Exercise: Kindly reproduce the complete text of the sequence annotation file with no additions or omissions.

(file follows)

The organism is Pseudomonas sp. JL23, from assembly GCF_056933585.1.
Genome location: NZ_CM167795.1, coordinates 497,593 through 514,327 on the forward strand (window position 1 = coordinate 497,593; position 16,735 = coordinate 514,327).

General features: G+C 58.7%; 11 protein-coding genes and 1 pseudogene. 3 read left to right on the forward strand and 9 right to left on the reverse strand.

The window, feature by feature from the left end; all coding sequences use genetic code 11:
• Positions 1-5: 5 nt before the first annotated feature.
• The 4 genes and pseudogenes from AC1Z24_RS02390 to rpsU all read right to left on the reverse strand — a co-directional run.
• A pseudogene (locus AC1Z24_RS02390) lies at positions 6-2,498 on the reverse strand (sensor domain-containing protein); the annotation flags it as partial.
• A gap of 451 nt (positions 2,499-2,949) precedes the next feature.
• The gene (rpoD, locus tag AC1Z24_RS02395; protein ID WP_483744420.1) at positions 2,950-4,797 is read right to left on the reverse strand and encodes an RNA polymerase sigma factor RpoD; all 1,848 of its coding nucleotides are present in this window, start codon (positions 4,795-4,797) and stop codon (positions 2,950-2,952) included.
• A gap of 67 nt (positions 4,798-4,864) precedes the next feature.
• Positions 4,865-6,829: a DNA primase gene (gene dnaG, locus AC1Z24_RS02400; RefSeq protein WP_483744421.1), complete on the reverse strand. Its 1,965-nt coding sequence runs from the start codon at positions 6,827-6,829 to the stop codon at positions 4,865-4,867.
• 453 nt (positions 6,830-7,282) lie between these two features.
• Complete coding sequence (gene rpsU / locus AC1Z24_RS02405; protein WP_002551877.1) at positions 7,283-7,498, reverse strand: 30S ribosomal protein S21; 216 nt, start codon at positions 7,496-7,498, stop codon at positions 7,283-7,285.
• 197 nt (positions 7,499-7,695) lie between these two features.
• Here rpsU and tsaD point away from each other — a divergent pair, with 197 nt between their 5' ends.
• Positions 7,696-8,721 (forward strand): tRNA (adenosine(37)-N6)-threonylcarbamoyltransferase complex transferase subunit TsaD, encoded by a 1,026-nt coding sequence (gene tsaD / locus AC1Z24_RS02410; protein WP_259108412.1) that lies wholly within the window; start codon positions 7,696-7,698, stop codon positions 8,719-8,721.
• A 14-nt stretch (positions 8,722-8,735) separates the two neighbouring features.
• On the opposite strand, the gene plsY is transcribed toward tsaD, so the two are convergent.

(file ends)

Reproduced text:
The organism is Pseudomonas sp. JL23, from assembly GCF_056933585.1.
Genome location: NZ_CM167795.1, coordinates 497,593 through 514,327 on the forward strand (window position 1 = coordinate 497,593; position 16,735 = coordinate 514,327).

General features: G+C 58.7%; 11 protein-coding genes and 1 pseudogene. 3 read left to right on the forward strand and 9 right to left on the reverse strand.

The window, feature by feature from the left end; all coding sequences use genetic code 11:
• Positions 1-5: 5 nt before the first annotated feature.
• The 4 genes and pseudogenes from AC1Z24_RS02390 to rpsU all read right to left on the reverse strand — a co-directional run.
• A pseudogene (locus AC1Z24_RS02390) lies at positions 6-2,498 on the reverse strand (sensor domain-containing protein); the annotation flags it as partial.
• A gap of 451 nt (positions 2,499-2,949) precedes the next feature.
• The gene (rpoD, locus tag AC1Z24_RS02395; protein ID WP_483744420.1) at positions 2,950-4,797 is read right to left on the reverse strand and encodes an RNA polymerase sigma factor RpoD; all 1,848 of its coding nucleotides are present in this window, start codon (positions 4,795-4,797) and stop codon (positions 2,950-2,952) included.
• A gap of 67 nt (positions 4,798-4,864) precedes the next feature.
• Positions 4,865-6,829: a DNA primase gene (gene dnaG, locus AC1Z24_RS02400; RefSeq protein WP_483744421.1), complete on the reverse strand. Its 1,965-nt coding sequence runs from the start codon at positions 6,827-6,829 to the stop codon at positions 4,865-4,867.
• 453 nt (positions 6,830-7,282) lie between these two features.
• Complete coding sequence (gene rpsU / locus AC1Z24_RS02405; protein WP_002551877.1) at positions 7,283-7,498, reverse strand: 30S ribosomal protein S21; 216 nt, start codon at positions 7,496-7,498, stop codon at positions 7,283-7,285.
• 197 nt (positions 7,499-7,695) lie between these two features.
• Here rpsU and tsaD point away from each other — a divergent pair, with 197 nt between their 5' ends.
• Positions 7,696-8,721 (forward strand): tRNA (adenosine(37)-N6)-threonylcarbamoyltransferase complex transferase subunit TsaD, encoded by a 1,026-nt coding sequence (gene tsaD / locus AC1Z24_RS02410; protein WP_259108412.1) that lies wholly within the window; start codon positions 7,696-7,698, stop codon positions 8,719-8,721.
• A 14-nt stretch (positions 8,722-8,735) separates the two neighbouring features.
• On the opposite strand, the gene plsY is transcribed toward tsaD, so the two are convergent.